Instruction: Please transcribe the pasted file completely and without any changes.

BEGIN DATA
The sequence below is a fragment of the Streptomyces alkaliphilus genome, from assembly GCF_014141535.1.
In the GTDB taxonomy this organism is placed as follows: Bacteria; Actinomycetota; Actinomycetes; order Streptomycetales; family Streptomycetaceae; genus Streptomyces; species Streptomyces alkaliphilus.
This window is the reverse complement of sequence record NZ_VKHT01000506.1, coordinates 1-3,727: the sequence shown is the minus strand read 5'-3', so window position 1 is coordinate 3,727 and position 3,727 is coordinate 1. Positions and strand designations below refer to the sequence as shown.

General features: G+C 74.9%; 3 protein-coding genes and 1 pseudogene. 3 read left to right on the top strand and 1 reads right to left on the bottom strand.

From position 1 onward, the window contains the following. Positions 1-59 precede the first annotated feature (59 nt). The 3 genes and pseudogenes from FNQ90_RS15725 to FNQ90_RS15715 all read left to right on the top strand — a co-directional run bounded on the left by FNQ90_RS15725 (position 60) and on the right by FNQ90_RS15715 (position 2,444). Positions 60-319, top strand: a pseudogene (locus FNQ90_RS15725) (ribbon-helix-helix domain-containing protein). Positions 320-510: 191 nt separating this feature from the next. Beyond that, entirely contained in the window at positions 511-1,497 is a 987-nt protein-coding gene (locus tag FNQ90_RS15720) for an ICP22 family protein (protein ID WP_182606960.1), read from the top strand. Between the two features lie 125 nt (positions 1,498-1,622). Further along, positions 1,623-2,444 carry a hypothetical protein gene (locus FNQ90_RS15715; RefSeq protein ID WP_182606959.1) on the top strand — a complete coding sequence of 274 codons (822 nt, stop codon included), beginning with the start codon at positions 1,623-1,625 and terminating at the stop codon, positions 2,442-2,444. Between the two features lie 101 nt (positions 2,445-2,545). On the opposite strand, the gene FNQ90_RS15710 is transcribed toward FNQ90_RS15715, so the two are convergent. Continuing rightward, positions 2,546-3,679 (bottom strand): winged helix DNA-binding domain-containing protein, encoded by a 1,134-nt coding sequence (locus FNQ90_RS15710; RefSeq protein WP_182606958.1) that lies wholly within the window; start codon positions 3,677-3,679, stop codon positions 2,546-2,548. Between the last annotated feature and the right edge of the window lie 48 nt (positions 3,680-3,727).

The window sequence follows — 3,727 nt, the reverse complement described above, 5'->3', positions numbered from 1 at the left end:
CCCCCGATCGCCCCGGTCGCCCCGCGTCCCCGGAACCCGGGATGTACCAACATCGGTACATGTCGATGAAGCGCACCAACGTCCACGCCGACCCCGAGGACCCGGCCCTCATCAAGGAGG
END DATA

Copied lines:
The sequence below is a fragment of the Streptomyces alkaliphilus genome, from assembly GCF_014141535.1.
In the GTDB taxonomy this organism is placed as follows: Bacteria; Actinomycetota; Actinomycetes; order Streptomycetales; family Streptomycetaceae; genus Streptomyces; species Streptomyces alkaliphilus.
This window is the reverse complement of sequence record NZ_VKHT01000506.1, coordinates 1-3,727: the sequence shown is the minus strand read 5'-3', so window position 1 is coordinate 3,727 and position 3,727 is coordinate 1. Positions and strand designations below refer to the sequence as shown.

General features: G+C 74.9%; 3 protein-coding genes and 1 pseudogene. 3 read left to right on the top strand and 1 reads right to left on the bottom strand.

From position 1 onward, the window contains the following. Positions 1-59 precede the first annotated feature (59 nt). The 3 genes and pseudogenes from FNQ90_RS15725 to FNQ90_RS15715 all read left to right on the top strand — a co-directional run bounded on the left by FNQ90_RS15725 (position 60) and on the right by FNQ90_RS15715 (position 2,444). Positions 60-319, top strand: a pseudogene (locus FNQ90_RS15725) (ribbon-helix-helix domain-containing protein). Positions 320-510: 191 nt separating this feature from the next. Beyond that, entirely contained in the window at positions 511-1,497 is a 987-nt protein-coding gene (locus tag FNQ90_RS15720) for an ICP22 family protein (protein ID WP_182606960.1), read from the top strand. Between the two features lie 125 nt (positions 1,498-1,622). Further along, positions 1,623-2,444 carry a hypothetical protein gene (locus FNQ90_RS15715; RefSeq protein ID WP_182606959.1) on the top strand — a complete coding sequence of 274 codons (822 nt, stop codon included), beginning with the start codon at positions 1,623-1,625 and terminating at the stop codon, positions 2,442-2,444. Between the two features lie 101 nt (positions 2,445-2,545). On the opposite strand, the gene FNQ90_RS15710 is transcribed toward FNQ90_RS15715, so the two are convergent. Continuing rightward, positions 2,546-3,679 (bottom strand): winged helix DNA-binding domain-containing protein, encoded by a 1,134-nt coding sequence (locus FNQ90_RS15710; RefSeq protein WP_182606958.1) that lies wholly within the window; start codon positions 3,677-3,679, stop codon positions 2,546-2,548. Between the last annotated feature and the right edge of the window lie 48 nt (positions 3,680-3,727).

The window sequence follows — 3,727 nt, the reverse complement described above, 5'->3', positions numbered from 1 at the left end:
CCCCCGATCGCCCCGGTCGCCCCGCGTCCCCGGAACCCGGGATGTACCAACATCGGTACATGTCGATGAAGCGCACCAACGTCCACGCCGACCCCGAGGACCCGGCCCTCATCAAGGAGG